In this study, the incidence of malaria was found to be 49.5%, which further confirms the endemicity of malaria in the Nyala city reported over the years. Of the 46 (49.5%) who had malaria, there was a statistically insignificant relation between dengue fever and malaria (p > 0.05) this finding is in agreement with Katnap et al. (2020) who found an insignificant relationship between dengue and malaria.

The correlation between age groups with dengue infection was found to be non-significant. In this study IgG was most noted in the age group 21–40 years (29.03%) with an average age of 29 years, followed by 41–60 years (10.7%) then 10–20 years (7.5%) and the least infected category was the 61–80 years (0%). This result may reflect the higher activity of young people that makes them more at risk of dengue fever infections.

In this study, IgM was also most observed in the age group 21–40 years (7.5%), then 41–60 years (4.3%), then 10–20 years (3.2%) and the least infected category was 61–80 years (0%). This result may again reflect the higher activity of young people These results were similar to Ayyub et al. (2006) and Madani et al. (2013).

However, there is an unstable relationship between dengue infection and the age groups. Serious dengue infection was reported among children and old people a fact that reflects the association between serious dengue infection and the human immune system (Pimenta et al., 2015).

Furthermore, the distribution of dengue infection was insignificantly higher in males (73%) than in females (60%) (p > 0.05). These findings are in line with other studies from Saudi Arabia and Yemen (Bin Ghouth et al., 2010).

Dengue vector(s) control is required to prevent the spread of the virus and to reduce the impact of disease burden in Sudan as well as in other African countries. Entomological studies are needed to determine the distribution of the vector in Southern Darfur to ease the control and management of the disease. Especially in the hot and dry weather of Nyala city, which presumably does not furnish a suitable habitat for the breeding of the mosquito vector.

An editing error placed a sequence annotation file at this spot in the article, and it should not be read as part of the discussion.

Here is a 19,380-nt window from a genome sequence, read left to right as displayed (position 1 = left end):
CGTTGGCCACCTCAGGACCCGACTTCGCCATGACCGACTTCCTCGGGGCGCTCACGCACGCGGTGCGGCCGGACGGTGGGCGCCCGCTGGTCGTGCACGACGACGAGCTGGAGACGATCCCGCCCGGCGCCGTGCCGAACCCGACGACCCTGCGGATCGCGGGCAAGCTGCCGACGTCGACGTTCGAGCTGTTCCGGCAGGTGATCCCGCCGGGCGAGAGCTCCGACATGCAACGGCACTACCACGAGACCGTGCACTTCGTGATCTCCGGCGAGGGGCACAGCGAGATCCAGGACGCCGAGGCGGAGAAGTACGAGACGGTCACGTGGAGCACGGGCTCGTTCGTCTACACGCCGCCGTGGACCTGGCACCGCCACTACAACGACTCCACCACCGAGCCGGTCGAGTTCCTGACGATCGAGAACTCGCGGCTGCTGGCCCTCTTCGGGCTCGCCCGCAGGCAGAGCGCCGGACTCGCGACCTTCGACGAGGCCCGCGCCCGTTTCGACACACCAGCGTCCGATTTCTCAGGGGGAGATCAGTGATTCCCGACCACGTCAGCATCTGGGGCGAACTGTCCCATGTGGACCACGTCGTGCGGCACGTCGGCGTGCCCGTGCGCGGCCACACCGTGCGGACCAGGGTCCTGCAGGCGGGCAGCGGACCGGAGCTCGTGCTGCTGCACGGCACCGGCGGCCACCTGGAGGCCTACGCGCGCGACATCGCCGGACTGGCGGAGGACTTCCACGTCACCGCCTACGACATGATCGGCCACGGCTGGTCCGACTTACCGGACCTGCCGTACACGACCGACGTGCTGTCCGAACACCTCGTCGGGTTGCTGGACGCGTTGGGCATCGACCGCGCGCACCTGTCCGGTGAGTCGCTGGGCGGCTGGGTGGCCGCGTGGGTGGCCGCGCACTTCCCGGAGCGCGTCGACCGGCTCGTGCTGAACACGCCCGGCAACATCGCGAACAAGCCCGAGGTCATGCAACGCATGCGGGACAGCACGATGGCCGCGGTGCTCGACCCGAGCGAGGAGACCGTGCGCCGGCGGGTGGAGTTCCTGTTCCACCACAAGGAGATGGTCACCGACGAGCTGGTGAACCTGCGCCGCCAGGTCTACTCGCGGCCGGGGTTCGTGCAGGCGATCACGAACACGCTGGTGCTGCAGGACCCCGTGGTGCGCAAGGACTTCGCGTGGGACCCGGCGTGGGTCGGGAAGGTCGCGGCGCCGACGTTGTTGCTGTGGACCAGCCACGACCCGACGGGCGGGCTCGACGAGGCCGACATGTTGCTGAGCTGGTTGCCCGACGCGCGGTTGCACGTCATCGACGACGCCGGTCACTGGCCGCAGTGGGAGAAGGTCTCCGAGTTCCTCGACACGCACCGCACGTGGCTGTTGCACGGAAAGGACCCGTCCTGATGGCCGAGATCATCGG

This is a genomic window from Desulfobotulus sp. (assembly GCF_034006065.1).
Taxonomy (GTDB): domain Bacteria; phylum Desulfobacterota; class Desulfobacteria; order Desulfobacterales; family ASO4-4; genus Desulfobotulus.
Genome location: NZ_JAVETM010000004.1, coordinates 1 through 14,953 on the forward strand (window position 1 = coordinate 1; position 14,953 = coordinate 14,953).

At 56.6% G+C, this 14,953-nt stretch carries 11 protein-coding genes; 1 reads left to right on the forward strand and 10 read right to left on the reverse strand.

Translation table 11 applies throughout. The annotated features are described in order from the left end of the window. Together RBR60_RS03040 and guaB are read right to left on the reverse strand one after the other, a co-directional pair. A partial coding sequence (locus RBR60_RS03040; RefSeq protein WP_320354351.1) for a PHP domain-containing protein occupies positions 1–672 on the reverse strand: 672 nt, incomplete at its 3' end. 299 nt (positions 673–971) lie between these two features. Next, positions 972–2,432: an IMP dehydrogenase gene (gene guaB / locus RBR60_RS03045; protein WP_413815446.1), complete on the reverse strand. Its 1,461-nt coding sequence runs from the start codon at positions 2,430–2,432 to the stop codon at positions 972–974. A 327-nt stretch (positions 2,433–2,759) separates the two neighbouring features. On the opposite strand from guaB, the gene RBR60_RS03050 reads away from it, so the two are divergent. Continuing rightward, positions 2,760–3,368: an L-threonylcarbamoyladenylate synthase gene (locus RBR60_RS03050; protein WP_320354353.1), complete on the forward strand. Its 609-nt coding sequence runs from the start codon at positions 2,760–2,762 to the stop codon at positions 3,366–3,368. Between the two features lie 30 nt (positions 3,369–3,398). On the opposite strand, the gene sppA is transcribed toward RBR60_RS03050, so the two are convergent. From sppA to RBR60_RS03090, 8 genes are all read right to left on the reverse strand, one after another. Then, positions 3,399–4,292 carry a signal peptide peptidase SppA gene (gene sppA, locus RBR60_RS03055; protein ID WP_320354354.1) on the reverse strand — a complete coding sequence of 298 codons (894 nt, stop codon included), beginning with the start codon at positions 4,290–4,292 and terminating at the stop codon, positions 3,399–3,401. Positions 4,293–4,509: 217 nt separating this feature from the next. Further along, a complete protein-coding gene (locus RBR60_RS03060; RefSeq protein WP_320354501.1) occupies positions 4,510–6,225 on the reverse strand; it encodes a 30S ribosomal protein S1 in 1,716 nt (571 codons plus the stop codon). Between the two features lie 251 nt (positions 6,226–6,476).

This result is very important because Nyala city is one of the areas where investigation of febrile illnesses is limited to malaria and perhaps typhoid fever with complete neglect to viral infections.

To the best of our knowledge, this is the first report of DENV infection in Nyala city. This is probably due to the absence of large outbreaks that attract a lot of attention. This is probably will happen soon as has occurred in Eastern Sudan due to climate changes that can lead to environmental and social conditions suitable for vector reproduction and survival with increased arboviral transmission.


Conclusion

In the present study high rate of circulating DENV IgG was noted among the participants, albeit there was no association between age and gender in seroprevalence of DENV among febrile patients with and without malaria. The frequent occurrence of DENV infections emphasizes the need for improved surveillance programs and prevention measures to combat this important arboviral disease in the study area. The serotype(s) of the infecting DENV in the area is also urgently needed to be identified.


Acknowledgment

None.

Funding